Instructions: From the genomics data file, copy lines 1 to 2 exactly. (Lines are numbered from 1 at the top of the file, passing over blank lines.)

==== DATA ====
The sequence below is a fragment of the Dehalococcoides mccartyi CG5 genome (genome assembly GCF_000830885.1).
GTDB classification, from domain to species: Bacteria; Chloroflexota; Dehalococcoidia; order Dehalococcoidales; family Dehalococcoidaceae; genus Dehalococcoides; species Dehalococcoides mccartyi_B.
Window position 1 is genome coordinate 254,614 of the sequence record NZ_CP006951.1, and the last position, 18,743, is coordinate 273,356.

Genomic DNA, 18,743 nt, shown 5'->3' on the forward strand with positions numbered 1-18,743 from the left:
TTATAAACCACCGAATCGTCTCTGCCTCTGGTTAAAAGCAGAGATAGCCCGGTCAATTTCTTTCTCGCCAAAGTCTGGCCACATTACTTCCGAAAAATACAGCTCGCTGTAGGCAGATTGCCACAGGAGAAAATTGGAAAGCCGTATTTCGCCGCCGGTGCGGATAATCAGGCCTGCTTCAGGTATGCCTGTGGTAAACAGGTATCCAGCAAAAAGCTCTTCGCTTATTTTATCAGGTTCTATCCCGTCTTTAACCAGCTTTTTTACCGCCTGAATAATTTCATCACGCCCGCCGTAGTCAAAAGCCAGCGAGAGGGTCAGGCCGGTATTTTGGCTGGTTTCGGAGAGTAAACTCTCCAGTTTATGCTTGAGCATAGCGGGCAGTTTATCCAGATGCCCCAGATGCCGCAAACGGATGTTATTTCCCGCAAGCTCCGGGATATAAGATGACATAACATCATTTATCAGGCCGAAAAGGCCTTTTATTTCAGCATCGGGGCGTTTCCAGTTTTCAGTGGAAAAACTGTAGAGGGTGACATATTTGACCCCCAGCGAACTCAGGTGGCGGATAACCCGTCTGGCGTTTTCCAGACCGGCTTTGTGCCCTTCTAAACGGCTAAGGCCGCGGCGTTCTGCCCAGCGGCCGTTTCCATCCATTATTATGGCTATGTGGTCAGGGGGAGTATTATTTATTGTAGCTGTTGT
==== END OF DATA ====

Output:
The sequence below is a fragment of the Dehalococcoides mccartyi CG5 genome (genome assembly GCF_000830885.1).
GTDB classification, from domain to species: Bacteria; Chloroflexota; Dehalococcoidia; order Dehalococcoidales; family Dehalococcoidaceae; genus Dehalococcoides; species Dehalococcoides mccartyi_B.